France: 13 million in damages awarded for linking to downloadable copyright works

Now that the CJEU has confirmed that linking to protected content could lead to infringing copyright comes in some cases (see see herehere and here), a slew of practical questions arise. Not least, how much do copyright owners lose from online platforms hosting links to unauthorized copies of their works uploaded by third parties? In other words, how much damages should be awarded by courts, and on what basis? Two euros per protected works, according to the Paris Court of Appeal's latest decision on the matter. Multiply this by the number of copyright works infringed, itself multiplied by the number of views each file received, divided by two, and you obtain the flat rate going for damages in relation to the secondary liability of platforms indexing links to files "ready for download" on their website.  Confused much? Let's simplify matters, here is how the formula would read in pseudo-mathematical terms: 

In this case, the total amounted to 13 millions euros, and followed a prison sentence of one year awarded by the Paris Criminal Court. (Paris Court of Appeal, Pol 5, Ch 13, 7 June 2017, D.M. v APP, Microsoft, Sacem and others, available in French language here; Paris Criminal Court of First Instance, 2 April 2015 [unreported]).

This 13-million liability (and prison sentence) fell on the owner and manager of the website "". offered a forum platform allowing members to index links redirecting internet users to servers hosting infringing content they could then download. Wawa-mania also offered downloadable circumvention tools to remove anti-piracy locks shielding Windows software from copying.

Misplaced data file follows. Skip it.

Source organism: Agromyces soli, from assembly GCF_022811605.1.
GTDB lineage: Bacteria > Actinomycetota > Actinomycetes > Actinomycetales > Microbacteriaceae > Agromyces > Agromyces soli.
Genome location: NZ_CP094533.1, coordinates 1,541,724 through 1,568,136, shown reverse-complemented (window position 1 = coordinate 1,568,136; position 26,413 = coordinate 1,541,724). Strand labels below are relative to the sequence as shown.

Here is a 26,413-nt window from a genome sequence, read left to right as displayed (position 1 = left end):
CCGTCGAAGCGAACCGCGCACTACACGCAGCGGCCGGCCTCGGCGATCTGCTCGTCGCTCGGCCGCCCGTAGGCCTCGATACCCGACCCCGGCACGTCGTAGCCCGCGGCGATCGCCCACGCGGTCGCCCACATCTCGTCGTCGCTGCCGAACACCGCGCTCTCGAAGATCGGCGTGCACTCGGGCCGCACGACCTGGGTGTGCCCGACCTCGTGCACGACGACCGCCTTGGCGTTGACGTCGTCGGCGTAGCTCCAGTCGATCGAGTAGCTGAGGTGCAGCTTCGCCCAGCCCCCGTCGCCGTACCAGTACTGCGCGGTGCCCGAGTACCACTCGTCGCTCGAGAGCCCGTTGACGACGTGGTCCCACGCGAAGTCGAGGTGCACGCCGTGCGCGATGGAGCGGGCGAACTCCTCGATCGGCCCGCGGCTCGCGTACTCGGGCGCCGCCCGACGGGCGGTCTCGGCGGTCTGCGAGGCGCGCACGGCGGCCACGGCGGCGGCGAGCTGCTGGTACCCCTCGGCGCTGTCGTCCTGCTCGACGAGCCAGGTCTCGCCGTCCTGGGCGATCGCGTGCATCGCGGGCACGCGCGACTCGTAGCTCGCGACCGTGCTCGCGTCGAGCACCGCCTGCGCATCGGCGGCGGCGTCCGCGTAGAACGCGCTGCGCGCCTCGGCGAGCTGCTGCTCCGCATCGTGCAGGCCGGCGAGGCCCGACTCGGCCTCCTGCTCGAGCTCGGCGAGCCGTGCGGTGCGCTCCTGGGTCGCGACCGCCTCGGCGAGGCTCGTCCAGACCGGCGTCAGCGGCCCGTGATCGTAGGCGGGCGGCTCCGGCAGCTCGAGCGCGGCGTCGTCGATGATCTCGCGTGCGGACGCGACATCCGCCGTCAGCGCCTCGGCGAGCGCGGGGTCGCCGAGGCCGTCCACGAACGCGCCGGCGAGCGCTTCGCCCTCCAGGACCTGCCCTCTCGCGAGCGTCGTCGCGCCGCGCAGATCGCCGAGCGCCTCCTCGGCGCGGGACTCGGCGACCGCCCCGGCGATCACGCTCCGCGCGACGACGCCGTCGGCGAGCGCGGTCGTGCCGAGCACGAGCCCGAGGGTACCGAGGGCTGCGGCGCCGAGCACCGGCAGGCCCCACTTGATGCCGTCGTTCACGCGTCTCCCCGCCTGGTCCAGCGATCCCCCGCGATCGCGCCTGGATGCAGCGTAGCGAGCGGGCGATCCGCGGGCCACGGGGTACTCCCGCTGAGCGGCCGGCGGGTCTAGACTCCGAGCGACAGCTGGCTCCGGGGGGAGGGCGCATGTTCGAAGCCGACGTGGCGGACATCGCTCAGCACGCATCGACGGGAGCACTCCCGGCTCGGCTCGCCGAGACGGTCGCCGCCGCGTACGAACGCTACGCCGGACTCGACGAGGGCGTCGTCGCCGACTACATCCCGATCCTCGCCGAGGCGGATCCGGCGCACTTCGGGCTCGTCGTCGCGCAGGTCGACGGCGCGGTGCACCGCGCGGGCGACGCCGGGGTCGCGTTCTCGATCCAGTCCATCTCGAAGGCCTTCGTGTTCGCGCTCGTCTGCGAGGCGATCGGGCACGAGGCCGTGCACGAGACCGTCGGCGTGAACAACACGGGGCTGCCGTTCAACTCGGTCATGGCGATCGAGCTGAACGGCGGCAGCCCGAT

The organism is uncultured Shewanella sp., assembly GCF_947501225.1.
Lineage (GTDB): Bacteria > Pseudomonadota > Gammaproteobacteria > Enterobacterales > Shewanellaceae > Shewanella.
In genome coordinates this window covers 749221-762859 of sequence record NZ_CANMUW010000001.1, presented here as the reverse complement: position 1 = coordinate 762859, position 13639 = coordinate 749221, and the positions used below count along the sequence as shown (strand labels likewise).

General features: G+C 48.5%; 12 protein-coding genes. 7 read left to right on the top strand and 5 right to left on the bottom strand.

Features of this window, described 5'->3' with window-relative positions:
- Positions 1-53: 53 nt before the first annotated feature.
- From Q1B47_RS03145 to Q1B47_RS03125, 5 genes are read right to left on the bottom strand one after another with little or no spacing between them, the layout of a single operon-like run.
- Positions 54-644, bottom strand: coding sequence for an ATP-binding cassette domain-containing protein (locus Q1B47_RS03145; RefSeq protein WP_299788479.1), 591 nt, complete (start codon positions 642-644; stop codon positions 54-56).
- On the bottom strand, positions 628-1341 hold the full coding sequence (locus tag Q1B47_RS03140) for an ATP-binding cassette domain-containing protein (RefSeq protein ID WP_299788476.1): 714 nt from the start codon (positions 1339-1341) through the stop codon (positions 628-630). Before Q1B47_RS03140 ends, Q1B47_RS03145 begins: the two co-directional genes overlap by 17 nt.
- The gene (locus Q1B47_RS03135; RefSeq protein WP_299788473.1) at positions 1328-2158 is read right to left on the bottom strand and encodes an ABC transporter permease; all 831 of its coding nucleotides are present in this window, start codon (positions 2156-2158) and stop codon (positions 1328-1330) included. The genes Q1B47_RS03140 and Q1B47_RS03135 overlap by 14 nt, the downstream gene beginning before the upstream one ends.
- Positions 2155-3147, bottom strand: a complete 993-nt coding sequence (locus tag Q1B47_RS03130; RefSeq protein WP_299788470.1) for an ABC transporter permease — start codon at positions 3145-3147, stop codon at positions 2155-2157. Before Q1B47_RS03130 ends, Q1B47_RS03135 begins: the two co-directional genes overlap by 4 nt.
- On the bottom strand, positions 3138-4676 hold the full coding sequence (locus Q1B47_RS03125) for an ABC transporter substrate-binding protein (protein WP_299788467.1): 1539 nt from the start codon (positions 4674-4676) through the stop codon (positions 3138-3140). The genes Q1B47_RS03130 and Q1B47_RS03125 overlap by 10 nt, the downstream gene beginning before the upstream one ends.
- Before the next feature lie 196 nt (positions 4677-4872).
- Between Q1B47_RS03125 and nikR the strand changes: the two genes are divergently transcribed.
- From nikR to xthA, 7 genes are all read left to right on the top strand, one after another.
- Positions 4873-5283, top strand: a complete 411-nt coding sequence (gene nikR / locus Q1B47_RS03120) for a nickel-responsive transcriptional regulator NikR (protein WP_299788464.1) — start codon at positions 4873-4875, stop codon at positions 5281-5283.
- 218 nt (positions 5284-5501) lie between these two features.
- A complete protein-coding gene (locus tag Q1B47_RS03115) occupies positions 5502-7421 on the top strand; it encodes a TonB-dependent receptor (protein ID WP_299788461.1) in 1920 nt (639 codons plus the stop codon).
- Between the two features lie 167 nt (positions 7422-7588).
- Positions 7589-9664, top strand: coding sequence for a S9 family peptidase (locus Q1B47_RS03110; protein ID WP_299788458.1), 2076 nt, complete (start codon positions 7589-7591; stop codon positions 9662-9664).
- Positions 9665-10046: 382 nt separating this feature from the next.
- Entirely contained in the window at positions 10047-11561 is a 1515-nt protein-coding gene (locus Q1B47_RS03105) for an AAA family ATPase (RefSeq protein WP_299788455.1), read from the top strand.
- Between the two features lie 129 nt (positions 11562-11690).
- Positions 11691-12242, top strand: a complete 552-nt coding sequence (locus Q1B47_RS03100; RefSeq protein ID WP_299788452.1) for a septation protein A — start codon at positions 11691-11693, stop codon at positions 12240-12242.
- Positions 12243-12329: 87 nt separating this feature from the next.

In 2009, the forum-like website "wawa-mania" was subject to investigations in France by the Information Technology Fraud Investigations Brigade (in French, BEFTI short for 'Brigade d'enquêtes sur les fraudes aux technologies de l'information'), which revealed mass infringement of protected material ranging from videos, music to computer software. Some of the forum members, known as "uploaders" would obtain infringing copies of copyright works from at least four servers including "", "Megaupload", "" and "Free". Once downloaded from these servers, uploaders would re-upload the content online, and share links to the files on "wawa-mania". The forum-like website generated revenues from advertising spaces on its pages.

A penny for your thoughts...
The owner of "wawa-mania", known as 'D.M.', admitted to creating the website in 2006 and managing it ever since, renting server space from a third-party host for this purpose. He explained in preliminary hearings that as "super administrator" of the website, he handled responsibilities of content editing, user management, update of the operating software and held special rights to access to the server. D.M. also admitted to knowing that most of the content shared were breaching intellectual property rights, but stressed that his website hosted no files but merely listed links to access files located on a different server.

Legal proceedings & appeal decision
D.M. first faced litigation on the basis of counterfeit by the Paris Criminal Court of First Instance ("tribunal correctionnel") on 2 April 2015. The criminal court handed down a one-year prison sentence, together with a range of fines, to sanction D.M.'s continuous provision of means and infrastructure to enable the infringement of protected content. In the same judgment, the criminal Bench also ordered for the take-down of the website for a period of two years, and required Google and Yahoo to have the following publication appear in results searching for the names D.M. or "wawa-mania": "On 2 April 2015, the Paris Criminal Court of First Instance sentenced D.M. to a one-year prison sentence for the counterfeit of copyright works carried out by uploading links on the forum wawa-mania that enabled the downloading of protected works illegally obtained". The criminal decision will stand as the right of appeal has now lapsed.
...Two euros for your links.